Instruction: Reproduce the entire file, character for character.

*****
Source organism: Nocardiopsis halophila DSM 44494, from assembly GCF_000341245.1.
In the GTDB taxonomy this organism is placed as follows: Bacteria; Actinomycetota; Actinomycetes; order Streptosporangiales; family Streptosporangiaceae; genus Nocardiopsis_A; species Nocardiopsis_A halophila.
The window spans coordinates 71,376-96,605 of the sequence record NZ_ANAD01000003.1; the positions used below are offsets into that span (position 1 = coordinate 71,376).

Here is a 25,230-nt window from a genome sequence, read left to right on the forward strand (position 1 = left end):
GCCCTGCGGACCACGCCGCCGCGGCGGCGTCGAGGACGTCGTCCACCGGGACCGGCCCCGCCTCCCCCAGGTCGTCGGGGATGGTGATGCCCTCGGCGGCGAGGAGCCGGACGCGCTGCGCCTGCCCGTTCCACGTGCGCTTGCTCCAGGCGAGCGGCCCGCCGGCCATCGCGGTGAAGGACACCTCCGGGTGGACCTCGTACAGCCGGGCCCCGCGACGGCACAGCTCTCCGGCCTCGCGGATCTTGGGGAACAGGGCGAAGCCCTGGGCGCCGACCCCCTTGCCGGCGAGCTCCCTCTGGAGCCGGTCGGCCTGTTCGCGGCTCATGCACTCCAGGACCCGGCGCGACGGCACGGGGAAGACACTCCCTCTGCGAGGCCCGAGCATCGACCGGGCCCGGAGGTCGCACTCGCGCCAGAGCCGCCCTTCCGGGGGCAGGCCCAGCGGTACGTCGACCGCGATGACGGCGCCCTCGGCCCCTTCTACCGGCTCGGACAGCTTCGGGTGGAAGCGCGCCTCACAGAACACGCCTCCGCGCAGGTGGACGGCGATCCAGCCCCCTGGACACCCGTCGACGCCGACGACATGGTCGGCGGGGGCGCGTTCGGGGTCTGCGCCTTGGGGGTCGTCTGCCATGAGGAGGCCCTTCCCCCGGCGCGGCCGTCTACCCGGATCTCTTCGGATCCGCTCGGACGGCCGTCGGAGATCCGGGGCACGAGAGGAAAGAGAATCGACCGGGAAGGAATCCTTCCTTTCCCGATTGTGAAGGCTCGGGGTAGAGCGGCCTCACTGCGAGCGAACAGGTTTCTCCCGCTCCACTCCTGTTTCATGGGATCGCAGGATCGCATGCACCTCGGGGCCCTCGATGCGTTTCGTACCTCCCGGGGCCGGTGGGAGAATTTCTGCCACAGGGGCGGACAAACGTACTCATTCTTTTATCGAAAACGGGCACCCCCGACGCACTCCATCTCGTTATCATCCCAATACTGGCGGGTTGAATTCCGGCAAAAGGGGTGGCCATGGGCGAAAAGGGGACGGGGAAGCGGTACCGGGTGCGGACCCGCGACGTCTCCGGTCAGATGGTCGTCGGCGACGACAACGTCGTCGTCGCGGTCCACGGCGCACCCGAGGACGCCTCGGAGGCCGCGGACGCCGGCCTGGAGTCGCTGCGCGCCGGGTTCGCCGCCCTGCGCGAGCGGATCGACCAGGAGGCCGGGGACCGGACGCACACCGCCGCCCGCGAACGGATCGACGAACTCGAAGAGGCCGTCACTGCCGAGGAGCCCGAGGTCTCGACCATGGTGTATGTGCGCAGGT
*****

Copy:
Source organism: Nocardiopsis halophila DSM 44494, from assembly GCF_000341245.1.
In the GTDB taxonomy this organism is placed as follows: Bacteria; Actinomycetota; Actinomycetes; order Streptosporangiales; family Streptosporangiaceae; genus Nocardiopsis_A; species Nocardiopsis_A halophila.
The window spans coordinates 71,376-96,605 of the sequence record NZ_ANAD01000003.1; the positions used below are offsets into that span (position 1 = coordinate 71,376).

Here is a 25,230-nt window from a genome sequence, read left to right on the forward strand (position 1 = left end):
GCCCTGCGGACCACGCCGCCGCGGCGGCGTCGAGGACGTCGTCCACCGGGACCGGCCCCGCCTCCCCCAGGTCGTCGGGGATGGTGATGCCCTCGGCGGCGAGGAGCCGGACGCGCTGCGCCTGCCCGTTCCACGTGCGCTTGCTCCAGGCGAGCGGCCCGCCGGCCATCGCGGTGAAGGACACCTCCGGGTGGACCTCGTACAGCCGGGCCCCGCGACGGCACAGCTCTCCGGCCTCGCGGATCTTGGGGAACAGGGCGAAGCCCTGGGCGCCGACCCCCTTGCCGGCGAGCTCCCTCTGGAGCCGGTCGGCCTGTTCGCGGCTCATGCACTCCAGGACCCGGCGCGACGGCACGGGGAAGACACTCCCTCTGCGAGGCCCGAGCATCGACCGGGCCCGGAGGTCGCACTCGCGCCAGAGCCGCCCTTCCGGGGGCAGGCCCAGCGGTACGTCGACCGCGATGACGGCGCCCTCGGCCCCTTCTACCGGCTCGGACAGCTTCGGGTGGAAGCGCGCCTCACAGAACACGCCTCCGCGCAGGTGGACGGCGATCCAGCCCCCTGGACACCCGTCGACGCCGACGACATGGTCGGCGGGGGCGCGTTCGGGGTCTGCGCCTTGGGGGTCGTCTGCCATGAGGAGGCCCTTCCCCCGGCGCGGCCGTCTACCCGGATCTCTTCGGATCCGCTCGGACGGCCGTCGGAGATCCGGGGCACGAGAGGAAAGAGAATCGACCGGGAAGGAATCCTTCCTTTCCCGATTGTGAAGGCTCGGGGTAGAGCGGCCTCACTGCGAGCGAACAGGTTTCTCCCGCTCCACTCCTGTTTCATGGGATCGCAGGATCGCATGCACCTCGGGGCCCTCGATGCGTTTCGTACCTCCCGGGGCCGGTGGGAGAATTTCTGCCACAGGGGCGGACAAACGTACTCATTCTTTTATCGAAAACGGGCACCCCCGACGCACTCCATCTCGTTATCATCCCAATACTGGCGGGTTGAATTCCGGCAAAAGGGGTGGCCATGGGCGAAAAGGGGACGGGGAAGCGGTACCGGGTGCGGACCCGCGACGTCTCCGGTCAGATGGTCGTCGGCGACGACAACGTCGTCGTCGCGGTCCACGGCGCACCCGAGGACGCCTCGGAGGCCGCGGACGCCGGCCTGGAGTCGCTGCGCGCCGGGTTCGCCGCCCTGCGCGAGCGGATCGACCAGGAGGCCGGGGACCGGACGCACACCGCCGCCCGCGAACGGATCGACGAACTCGAAGAGGCCGTCACTGCCGAGGAGCCCGAGGTCTCGACCATGGTGTATGTGCGCAGGT